The downdraft of the market in August, highlighted by today's massive plunge as the U.S.-China trade war escalates, is likely to be the beginning of more turmoil in the coming months, according to CFRA strategist Sam Stovall in a new report. Stock investors should brace themselves for a period that has historically seen total returns for many asset classes evaporate or plunge in August and September, Stovall says. Indeed, weakening corporate earnings, the slowing economy and the escalating, protracted U.S.-China trade conflict could worsen that historical downtrend.
“The market has entered a traditionally challenging two-month period in which multiple asset classes have recorded their weakest advances or outright declines, on average,” wrote Stovall. “[H]istory reminds us that we should gird ourselves for potentially disappointing returns this month, not only for the S&P 500, but also for a variety of other asset classes.”
What it Means for Investors
Since 1970, August and September have been among the worst months for a range of market indices. On average, the S&P 500 has recorded a scant 0.1% total return for the month of August and -0.6% for September. Over the same period, the Nasdaq Composite has posted 0.3% and -0.5% for both months respectively, and the MSCI-EM index, -1.8% and -0.3%, respectively.
Bucking the trend, the S&P GSCI Index, a commodity futures index, and the Barclay’s Aggregate Bond Index have demonstrated strong gains during the month of August since 1970. For both indices, August was the month where they have generally posted among their strongest monthly gains, according to Stovall.
While history is generally not on the market’s side, the present weakness began after the Federal Reserve announced its decision to cut interest rates by 25 basis points last Wednesday. While the rate cut was highly anticipated and expected to be supportive of the market’s rally, the Fed’s comments concerning future monetary policy were perceived as not dovish enough.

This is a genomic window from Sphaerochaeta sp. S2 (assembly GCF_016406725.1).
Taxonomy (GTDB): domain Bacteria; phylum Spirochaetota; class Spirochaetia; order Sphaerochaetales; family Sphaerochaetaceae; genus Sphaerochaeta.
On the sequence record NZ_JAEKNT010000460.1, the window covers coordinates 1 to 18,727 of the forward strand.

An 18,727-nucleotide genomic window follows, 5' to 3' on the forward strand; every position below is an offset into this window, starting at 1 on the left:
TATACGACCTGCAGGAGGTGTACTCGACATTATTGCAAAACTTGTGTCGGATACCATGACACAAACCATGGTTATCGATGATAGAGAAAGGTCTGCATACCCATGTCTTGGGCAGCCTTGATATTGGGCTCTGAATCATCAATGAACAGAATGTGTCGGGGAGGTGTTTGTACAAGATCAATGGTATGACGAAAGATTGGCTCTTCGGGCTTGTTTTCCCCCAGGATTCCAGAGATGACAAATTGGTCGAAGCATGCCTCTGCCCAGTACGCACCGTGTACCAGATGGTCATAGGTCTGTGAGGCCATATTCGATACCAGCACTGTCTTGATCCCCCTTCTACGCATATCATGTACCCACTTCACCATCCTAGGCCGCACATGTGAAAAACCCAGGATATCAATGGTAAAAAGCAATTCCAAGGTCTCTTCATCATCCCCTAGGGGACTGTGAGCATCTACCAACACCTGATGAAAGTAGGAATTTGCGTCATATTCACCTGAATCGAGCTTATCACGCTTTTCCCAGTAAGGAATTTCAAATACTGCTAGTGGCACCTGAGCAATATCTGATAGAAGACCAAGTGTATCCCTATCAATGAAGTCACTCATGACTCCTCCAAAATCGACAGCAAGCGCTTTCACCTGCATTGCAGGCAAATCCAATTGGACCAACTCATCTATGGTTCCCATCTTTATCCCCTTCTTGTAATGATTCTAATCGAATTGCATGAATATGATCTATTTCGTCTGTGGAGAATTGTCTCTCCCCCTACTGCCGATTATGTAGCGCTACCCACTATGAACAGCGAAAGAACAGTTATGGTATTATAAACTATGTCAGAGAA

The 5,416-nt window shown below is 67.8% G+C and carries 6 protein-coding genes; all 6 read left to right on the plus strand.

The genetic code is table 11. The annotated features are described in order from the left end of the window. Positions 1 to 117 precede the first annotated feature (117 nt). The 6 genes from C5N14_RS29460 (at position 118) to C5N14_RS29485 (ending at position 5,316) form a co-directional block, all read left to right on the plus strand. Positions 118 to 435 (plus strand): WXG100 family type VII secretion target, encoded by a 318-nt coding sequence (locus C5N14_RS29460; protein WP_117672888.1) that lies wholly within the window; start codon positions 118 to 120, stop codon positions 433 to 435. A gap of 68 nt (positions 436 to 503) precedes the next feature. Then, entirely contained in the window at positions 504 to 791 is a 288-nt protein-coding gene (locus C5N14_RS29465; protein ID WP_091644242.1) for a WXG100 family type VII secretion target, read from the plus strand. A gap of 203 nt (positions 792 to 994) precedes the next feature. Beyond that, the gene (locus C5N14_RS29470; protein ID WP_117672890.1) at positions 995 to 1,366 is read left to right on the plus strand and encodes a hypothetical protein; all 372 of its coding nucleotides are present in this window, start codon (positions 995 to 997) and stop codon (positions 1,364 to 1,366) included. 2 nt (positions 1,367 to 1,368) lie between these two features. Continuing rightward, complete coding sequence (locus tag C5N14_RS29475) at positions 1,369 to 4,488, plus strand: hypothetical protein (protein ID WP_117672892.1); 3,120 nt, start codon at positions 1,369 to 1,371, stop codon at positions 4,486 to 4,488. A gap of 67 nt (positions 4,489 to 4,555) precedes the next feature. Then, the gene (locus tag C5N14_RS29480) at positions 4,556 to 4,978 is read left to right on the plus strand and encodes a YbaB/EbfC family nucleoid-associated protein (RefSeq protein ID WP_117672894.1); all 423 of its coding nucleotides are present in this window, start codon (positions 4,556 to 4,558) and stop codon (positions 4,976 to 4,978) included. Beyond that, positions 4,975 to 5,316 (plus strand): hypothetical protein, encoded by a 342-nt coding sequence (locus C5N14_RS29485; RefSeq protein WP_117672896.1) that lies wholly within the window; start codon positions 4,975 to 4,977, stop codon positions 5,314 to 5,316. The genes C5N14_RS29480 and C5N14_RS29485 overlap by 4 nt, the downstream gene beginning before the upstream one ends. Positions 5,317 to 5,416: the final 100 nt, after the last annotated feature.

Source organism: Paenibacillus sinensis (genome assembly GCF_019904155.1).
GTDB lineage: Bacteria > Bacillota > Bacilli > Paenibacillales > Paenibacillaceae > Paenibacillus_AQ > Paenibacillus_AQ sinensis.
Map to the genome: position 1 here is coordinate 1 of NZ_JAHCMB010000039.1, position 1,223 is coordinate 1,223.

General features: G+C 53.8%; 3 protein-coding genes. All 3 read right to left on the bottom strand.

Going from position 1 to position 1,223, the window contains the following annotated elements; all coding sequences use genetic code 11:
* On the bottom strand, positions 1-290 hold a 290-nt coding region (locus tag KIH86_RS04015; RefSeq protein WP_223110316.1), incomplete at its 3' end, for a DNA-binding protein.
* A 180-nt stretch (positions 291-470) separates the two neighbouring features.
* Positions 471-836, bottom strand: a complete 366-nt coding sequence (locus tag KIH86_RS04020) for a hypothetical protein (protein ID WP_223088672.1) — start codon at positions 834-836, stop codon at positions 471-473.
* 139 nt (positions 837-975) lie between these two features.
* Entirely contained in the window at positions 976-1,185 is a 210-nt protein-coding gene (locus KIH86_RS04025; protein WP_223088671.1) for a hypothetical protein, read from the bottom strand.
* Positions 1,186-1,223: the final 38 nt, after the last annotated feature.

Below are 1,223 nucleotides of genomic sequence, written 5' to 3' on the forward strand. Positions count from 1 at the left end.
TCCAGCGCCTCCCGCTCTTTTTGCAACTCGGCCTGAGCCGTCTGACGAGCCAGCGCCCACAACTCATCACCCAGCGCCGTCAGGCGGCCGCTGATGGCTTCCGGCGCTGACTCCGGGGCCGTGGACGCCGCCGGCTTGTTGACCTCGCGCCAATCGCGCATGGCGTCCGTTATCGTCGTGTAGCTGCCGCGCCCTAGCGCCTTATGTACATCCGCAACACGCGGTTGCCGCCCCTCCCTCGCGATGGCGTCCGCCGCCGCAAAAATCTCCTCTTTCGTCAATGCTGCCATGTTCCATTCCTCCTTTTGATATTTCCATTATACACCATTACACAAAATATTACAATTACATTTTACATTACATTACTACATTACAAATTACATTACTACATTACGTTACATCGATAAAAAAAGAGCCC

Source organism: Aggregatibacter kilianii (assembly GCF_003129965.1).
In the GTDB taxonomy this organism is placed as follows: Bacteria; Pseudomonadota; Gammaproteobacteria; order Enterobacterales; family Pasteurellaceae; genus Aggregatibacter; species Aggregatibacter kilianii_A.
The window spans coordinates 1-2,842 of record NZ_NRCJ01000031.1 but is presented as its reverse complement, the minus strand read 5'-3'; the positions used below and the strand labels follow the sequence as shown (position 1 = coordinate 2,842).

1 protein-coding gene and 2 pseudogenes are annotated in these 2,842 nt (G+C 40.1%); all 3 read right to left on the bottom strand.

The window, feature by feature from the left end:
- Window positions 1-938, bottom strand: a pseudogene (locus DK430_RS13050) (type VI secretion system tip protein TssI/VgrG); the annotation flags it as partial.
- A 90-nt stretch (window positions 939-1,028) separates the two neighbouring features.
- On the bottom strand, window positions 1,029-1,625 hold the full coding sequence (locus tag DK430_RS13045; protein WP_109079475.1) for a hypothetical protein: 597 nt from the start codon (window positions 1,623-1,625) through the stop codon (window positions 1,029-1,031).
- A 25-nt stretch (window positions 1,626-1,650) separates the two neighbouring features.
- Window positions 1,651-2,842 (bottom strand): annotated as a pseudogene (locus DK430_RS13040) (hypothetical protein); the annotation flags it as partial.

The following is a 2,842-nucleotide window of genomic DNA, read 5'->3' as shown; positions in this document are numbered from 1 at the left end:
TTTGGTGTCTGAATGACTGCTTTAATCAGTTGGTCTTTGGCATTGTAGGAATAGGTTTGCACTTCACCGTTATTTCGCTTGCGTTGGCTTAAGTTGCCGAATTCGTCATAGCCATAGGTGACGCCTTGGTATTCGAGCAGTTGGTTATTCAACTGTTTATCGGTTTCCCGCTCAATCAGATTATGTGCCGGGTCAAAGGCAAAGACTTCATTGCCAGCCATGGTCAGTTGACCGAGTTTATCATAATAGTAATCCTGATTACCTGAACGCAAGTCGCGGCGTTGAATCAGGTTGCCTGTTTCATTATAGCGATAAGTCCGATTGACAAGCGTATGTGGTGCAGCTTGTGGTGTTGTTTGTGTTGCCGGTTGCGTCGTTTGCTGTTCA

The market has been dealt another major blow by the Trump administration’s announcement to impose tariffs on the remaining $300 billion worth of imports from China, and China’s subsequent devaluation of the Yuan to offset the impact of those tariffs.
The S&P 1500, a broad market index that includes large, mid-cap, and small cap stocks, was down through the first two days of August, taking down nine of 11 sectors with it. Energy, financials and industrials led the plunge. Further, as much as 83% of the 146 sub-industries in the S&P 1500 saw price declines, led by computer & electronic retail, diversified chemicals and oil & gas drilling. Monday's massive sell-off will steepen those declines for the month.
To be sure, Stovall reminds his clients that, “all is not lost, as there is always a bull market someplace.” He notes that there are nine sub-industries in the S&P 1500 that meet five of his selection criteria, implying further gains ahead. That optimism may be of scant solace to investors if the market continues the major descent that it's made thus far in August.